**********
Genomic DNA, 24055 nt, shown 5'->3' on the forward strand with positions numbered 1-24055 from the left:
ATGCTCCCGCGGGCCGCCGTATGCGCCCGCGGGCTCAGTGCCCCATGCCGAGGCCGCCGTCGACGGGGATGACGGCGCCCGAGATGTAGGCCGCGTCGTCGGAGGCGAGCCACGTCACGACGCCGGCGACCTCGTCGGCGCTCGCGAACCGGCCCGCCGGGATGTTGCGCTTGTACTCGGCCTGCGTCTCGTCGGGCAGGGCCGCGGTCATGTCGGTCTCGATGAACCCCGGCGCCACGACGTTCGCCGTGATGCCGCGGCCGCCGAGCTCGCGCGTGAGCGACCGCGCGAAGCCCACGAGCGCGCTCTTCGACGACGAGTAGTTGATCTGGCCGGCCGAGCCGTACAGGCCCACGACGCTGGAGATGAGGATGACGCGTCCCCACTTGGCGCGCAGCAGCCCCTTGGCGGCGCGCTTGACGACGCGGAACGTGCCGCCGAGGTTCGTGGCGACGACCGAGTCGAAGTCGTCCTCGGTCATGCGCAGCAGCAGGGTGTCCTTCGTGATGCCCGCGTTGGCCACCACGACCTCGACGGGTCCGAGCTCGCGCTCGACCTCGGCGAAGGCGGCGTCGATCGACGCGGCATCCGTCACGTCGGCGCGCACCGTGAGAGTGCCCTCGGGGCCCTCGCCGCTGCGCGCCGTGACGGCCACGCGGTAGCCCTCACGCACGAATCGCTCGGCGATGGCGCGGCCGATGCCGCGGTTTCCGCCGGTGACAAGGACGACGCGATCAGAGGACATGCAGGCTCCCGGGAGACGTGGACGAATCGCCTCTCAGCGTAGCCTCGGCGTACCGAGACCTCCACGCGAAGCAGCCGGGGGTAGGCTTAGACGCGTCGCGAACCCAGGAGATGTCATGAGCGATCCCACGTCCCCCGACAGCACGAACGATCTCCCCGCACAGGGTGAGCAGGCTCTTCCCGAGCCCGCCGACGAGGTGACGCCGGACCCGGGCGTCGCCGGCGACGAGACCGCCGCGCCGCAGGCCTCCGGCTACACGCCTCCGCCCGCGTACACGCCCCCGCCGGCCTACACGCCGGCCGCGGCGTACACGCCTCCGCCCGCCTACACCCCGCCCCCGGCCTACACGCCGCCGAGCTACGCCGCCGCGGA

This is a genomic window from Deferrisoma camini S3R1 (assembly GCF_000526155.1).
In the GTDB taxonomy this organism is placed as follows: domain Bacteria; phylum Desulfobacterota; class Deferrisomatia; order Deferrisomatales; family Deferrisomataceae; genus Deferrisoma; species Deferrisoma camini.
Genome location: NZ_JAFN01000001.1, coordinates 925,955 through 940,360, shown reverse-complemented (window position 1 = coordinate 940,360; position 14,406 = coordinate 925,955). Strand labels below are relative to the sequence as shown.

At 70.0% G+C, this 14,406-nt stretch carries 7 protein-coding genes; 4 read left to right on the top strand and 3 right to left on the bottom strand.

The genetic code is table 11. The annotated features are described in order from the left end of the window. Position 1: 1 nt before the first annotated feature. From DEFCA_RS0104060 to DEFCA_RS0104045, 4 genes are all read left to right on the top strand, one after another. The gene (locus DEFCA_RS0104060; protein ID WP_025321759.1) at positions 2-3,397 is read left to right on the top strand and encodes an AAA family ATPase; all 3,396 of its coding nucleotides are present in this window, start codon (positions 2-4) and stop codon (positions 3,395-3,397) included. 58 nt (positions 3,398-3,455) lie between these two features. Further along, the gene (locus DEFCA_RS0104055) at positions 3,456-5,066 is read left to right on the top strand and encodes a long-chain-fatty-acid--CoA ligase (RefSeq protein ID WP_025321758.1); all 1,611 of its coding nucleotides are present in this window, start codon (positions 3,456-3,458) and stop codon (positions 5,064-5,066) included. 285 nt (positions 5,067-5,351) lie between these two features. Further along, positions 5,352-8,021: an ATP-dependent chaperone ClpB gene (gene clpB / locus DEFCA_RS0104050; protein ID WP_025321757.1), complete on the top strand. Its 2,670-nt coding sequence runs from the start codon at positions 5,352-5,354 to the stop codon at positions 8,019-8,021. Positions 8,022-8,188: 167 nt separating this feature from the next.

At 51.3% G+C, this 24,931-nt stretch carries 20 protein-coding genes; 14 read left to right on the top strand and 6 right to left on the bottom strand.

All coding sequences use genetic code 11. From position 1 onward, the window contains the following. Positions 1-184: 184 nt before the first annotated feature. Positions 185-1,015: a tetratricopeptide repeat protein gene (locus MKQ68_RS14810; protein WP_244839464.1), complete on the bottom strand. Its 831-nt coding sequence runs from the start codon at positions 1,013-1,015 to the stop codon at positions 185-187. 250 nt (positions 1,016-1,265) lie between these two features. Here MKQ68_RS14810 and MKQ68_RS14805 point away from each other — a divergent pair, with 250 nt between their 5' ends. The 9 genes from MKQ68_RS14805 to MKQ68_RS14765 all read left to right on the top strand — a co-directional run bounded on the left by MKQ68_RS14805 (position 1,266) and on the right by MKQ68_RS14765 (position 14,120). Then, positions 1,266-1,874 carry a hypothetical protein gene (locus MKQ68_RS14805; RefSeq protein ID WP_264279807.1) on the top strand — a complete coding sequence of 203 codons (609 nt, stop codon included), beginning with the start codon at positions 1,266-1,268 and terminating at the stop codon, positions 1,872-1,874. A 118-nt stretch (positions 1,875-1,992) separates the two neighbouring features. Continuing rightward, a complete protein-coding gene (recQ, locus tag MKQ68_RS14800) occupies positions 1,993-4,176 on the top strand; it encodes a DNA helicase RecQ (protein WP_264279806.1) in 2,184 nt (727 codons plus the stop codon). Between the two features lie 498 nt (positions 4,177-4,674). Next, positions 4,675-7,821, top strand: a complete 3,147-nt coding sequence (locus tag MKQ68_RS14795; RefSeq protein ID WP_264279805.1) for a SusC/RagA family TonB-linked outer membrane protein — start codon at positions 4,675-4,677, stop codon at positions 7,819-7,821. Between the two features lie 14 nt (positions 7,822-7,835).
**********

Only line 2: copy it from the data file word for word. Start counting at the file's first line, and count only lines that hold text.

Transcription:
ATGCTCCCGCGGGCCGCCGTATGCGCCCGCGGGCTCAGTGCCCCATGCCGAGGCCGCCGTCGACGGGGATGACGGCGCCCGAGATGTAGGCCGCGTCGTCGGAGGCGAGCCACGTCACGACGCCGGCGACCTCGTCGGCGCTCGCGAACCGGCCCGCCGGGATGTTGCGCTTGTACTCGGCCTGCGTCTCGTCGGGCAGGGCCGCGGTCATGTCGGTCTCGATGAACCCCGGCGCCACGACGTTCGCCGTGATGCCGCGGCCGCCGAGCTCGCGCGTGAGCGACCGCGCGAAGCCCACGAGCGCGCTCTTCGACGACGAGTAGTTGATCTGGCCGGCCGAGCCGTACAGGCCCACGACGCTGGAGATGAGGATGACGCGTCCCCACTTGGCGCGCAGCAGCCCCTTGGCGGCGCGCTTGACGACGCGGAACGTGCCGCCGAGGTTCGTGGCGACGACCGAGTCGAAGTCGTCCTCGGTCATGCGCAGCAGCAGGGTGTCCTTCGTGATGCCCGCGTTGGCCACCACGACCTCGACGGGTCCGAGCTCGCGCTCGACCTCGGCGAAGGCGGCGTCGATCGACGCGGCATCCGTCACGTCGGCGCGCACCGTGAGAGTGCCCTCGGGGCCCTCGCCGCTGCGCGCCGTGACGGCCACGCGGTAGCCCTCACGCACGAATCGCTCGGCGATGGCGCGGCCGATGCCGCGGTTTCCGCCGGTGACAAGGACGACGCGATCAGAGGACATGCAGGCTCCCGGGAGACGTGGACGAATCGCCTCTCAGCGTAGCCTCGGCGTACCGAGACCTCCACGCGAAGCAGCCGGGGGTAGGCTTAGACGCGTCGCGAACCCAGGAGATGTCATGAGCGATCCCACGTCCCCCGACAGCACGAACGATCTCCCCGCACAGGGTGAGCAGGCTCTTCCCGAGCCCGCCGACGAGGTGACGCCGGACCCGGGCGTCGCCGGCGACGAGACCGCCGCGCCGCAGGCCTCCGGCTACACGCCTCCGCCCGCGTACACGCCCCCGCCGGCCTACACGCCGGCCGCGGCGTACACGCCTCCGCCCGCCTACACCCCGCCCCCGGCCTACACGCCGCCGAGCTACGCCGCCGCGGA